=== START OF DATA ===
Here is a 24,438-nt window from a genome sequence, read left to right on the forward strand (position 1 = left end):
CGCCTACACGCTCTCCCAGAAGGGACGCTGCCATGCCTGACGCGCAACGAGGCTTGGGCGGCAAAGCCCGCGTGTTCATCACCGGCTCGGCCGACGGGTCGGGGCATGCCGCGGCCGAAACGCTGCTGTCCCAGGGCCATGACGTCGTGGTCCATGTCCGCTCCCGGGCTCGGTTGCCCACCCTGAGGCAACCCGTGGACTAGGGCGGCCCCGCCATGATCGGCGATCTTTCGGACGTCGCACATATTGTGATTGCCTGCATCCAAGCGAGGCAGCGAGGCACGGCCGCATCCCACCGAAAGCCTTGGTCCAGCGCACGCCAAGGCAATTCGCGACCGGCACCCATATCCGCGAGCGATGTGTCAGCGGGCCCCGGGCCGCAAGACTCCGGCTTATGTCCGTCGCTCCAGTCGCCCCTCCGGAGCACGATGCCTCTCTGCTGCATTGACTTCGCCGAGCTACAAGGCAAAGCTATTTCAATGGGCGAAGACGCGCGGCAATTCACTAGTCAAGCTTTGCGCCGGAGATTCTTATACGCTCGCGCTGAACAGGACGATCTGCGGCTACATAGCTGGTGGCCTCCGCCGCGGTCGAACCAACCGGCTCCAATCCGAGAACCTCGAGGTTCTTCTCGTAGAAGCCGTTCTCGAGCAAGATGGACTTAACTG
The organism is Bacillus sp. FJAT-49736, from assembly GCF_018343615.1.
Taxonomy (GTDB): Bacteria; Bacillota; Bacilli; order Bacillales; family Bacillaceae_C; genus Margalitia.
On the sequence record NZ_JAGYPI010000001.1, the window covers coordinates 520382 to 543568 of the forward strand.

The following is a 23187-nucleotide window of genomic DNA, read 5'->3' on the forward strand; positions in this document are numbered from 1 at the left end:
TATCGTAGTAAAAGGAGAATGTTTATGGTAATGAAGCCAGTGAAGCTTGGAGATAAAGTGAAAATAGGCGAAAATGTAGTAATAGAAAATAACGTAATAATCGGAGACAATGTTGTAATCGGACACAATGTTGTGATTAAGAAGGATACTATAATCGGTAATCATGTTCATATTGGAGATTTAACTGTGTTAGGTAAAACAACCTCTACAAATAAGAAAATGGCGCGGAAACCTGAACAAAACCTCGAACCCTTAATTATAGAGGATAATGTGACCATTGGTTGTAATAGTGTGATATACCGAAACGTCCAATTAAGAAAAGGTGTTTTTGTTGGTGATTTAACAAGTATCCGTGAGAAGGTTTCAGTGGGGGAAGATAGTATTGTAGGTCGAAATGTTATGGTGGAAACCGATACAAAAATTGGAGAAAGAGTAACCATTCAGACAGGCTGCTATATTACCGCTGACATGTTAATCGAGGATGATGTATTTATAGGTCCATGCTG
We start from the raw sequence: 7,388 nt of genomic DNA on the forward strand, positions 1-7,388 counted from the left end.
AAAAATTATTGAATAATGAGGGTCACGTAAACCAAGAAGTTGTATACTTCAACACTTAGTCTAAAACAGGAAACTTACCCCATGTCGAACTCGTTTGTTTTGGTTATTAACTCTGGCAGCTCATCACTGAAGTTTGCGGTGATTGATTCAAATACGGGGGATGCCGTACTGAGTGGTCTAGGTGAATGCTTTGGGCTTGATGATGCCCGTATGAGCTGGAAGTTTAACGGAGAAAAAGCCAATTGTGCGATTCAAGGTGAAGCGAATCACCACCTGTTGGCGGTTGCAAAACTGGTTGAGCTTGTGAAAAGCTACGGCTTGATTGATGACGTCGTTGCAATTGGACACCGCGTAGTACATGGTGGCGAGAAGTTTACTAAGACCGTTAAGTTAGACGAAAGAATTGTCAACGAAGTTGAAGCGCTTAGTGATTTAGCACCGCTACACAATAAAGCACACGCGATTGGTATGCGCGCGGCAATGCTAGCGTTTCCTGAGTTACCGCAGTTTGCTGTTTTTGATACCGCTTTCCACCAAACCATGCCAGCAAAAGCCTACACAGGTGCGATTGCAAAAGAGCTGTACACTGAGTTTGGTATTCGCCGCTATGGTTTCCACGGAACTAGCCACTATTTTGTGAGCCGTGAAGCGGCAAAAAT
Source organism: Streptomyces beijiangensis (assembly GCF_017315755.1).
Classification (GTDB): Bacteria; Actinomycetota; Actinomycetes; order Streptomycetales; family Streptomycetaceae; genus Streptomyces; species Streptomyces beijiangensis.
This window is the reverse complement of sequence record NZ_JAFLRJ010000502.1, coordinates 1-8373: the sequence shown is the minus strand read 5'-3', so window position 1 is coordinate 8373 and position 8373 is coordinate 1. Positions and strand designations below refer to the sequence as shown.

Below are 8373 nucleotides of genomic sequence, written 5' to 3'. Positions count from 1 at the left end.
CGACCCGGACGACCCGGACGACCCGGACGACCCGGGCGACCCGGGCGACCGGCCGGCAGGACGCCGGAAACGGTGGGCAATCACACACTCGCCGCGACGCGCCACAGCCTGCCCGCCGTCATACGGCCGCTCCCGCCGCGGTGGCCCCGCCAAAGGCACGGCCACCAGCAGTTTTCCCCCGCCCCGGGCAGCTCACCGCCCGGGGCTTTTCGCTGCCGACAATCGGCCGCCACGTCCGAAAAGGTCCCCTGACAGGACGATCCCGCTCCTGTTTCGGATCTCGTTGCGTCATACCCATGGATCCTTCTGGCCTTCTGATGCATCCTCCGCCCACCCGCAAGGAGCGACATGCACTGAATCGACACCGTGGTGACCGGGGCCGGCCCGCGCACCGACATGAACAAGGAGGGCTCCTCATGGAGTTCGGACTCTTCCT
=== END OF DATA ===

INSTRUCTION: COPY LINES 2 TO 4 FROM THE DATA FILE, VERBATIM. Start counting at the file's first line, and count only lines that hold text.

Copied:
CGCCTACACGCTCTCCCAGAAGGGACGCTGCCATGCCTGACGCGCAACGAGGCTTGGGCGGCAAAGCCCGCGTGTTCATCACCGGCTCGGCCGACGGGTCGGGGCATGCCGCGGCCGAAACGCTGCTGTCCCAGGGCCATGACGTCGTGGTCCATGTCCGCTCCCGGGCTCGGTTGCCCACCCTGAGGCAACCCGTGGACTAGGGCGGCCCCGCCATGATCGGCGATCTTTCGGACGTCGCACATATTGTGATTGCCTGCATCCAAGCGAGGCAGCGAGGCACGGCCGCATCCCACCGAAAGCCTTGGTCCAGCGCACGCCAAGGCAATTCGCGACCGGCACCCATATCCGCGAGCGATGTGTCAGCGGGCCCCGGGCCGCAAGACTCCGGCTTATGTCCGTCGCTCCAGTCGCCCCTCCGGAGCACGATGCCTCTCTGCTGCATTGACTTCGCCGAGCTACAAGGCAAAGCTATTTCAATGGGCGAAGACGCGCGGCAATTCACTAGTCAAGCTTTGCGCCGGAGATTCTTATACGCTCGCGCTGAACAGGACGATCTGCGGCTACATAGCTGGTGGCCTCCGCCGCGGTCGAACCAACCGGCTCCAATCCGAGAACCTCGAGGTTCTTCTCGTAGAAGCCGTTCTCGAGCAAGATGGACTTAACTG
The organism is Bacillus sp. FJAT-49736, from assembly GCF_018343615.1.
Taxonomy (GTDB): Bacteria; Bacillota; Bacilli; order Bacillales; family Bacillaceae_C; genus Margalitia.